AQUATOR aims to advance the blue bioeconomy in general and regional sustainable aquaculture in particular. In the BMBF-funded project, the research groups involved in AQUATOR are working on material flows, environmental assessments and market analyses, as well as evaluating social acceptance and developing potential new business areas using various aquatic example systems. With the help of this extensive competence portfolio and broad network, founders will be supported financially, administratively, and prospectively in the future in order to realize their business ideas in the bioeconomic aquatic sector and especially in the field of aquaculture.

Commodities such as fish, seafood and algae have long been cultivated for human consumption in aquacultures. They are used as food, dietary supplements, in cosmetics, pharmaceuticals and medicine. However, the farmed animals and plants are often only partially used. The LaMuOpt project aims at a holistic utilization of mussels and algae to make farms more ecological and economical.

Land-based aquaculture facilities with marine species have so far been complex and cost-intensive due to the high technical effort required for wastewater treatment. The use of flow-through systems with seawater or saline groundwater requires the efficient treatment of the resulting wastewater, for which no conclusive concepts exist yet. For the development of a wastewater treatment plant for saline wastewater, halophytes (salt plants) are used because they can contribute to nutrient reduction and contain promising ingredients for human nutrition.

In this project, we aim to develop a biorefinery concept that allows the economic and sustainable use of regional algal biomasses. We propose a cascade utilization of algal biomasses that allows the exploitation of (i) classical fatty acids, (ii) new marine sugars and (iii) bioactive secondary metabolites. The combined extraction and biotechnological utilization of different algal ingredients ensures improved value chains of these marine renewable resources.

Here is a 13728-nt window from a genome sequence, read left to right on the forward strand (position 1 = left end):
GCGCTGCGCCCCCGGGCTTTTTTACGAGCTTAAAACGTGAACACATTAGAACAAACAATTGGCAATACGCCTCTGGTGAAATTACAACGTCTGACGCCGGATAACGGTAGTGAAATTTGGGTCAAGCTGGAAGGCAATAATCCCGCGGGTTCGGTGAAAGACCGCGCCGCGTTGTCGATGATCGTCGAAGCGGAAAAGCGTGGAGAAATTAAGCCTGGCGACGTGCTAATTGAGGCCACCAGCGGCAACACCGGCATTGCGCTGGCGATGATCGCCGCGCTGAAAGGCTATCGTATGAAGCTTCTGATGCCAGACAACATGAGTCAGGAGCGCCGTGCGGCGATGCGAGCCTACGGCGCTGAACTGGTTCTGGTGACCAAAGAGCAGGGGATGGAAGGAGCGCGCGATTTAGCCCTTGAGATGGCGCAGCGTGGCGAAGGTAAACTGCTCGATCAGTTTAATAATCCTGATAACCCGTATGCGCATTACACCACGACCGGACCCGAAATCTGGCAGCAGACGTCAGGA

The aim of the REA project is to develop a marketable algal-based marker enzyme that is superior to previous solutions such as horseradish peroxidase. The project is based on innovative approaches to extraction, enrichment, characterization, recombinant expression, bioinformatic analysis and chemical / genetic coupling to antibodies.

The goal of GoJelly is to use jellyfish as an innovative solution to combat marine litter. Jellyfish can bind microplastics with their mucous constituents and help to rid waters of microplastics. We will therefore address two sets of problems: commercially and ecologically destructive marine and coastal litter from jellyfish, and microplastics.

Recent studies of microalgae indicate substances that have a protective effect on brain cells and are thus suitable for preventive or possibly therapeutic use against neurodegeneration. Thus, the main objective of this project is to develop a formulated, high quality neuroprotective dietary supplement from algae that combines optimal concentrations of nutritive and bioactive compounds from different types of algae (microalgae and macroalgae) in a single “high quality” product.

FucoSan – Health from the Sea (FucoSan – Sundhed fra havet) is a German-Danish project funded by the EU regional development program Interreg Va for three years since March 2017. Under the leadership of the Eye Clinic of UKSH (Kiel), cross-border expertise from research to commercial-sustainable use has been brought together with seven other partners. The aim is to identify potential applications of the valuable marine bioresource of fucoidans for health and well-being.

In line with the concept of the EU Agenda for Sustainable Blue Growth in the Baltic Sea Region, the ALLIANCE project promotes collaboration among blue biotechnology stakeholders. Blue biotechnology is a sector with great potential as Europe moves towards a bio-based economy. It can be tapped for products such as new medicines, biofuels, food, and nutritional supplements. It will also play a key role in developing ecosystem services related to clean water. This potential is impressive, but – to date – largely untapped, with realization still in its infancy.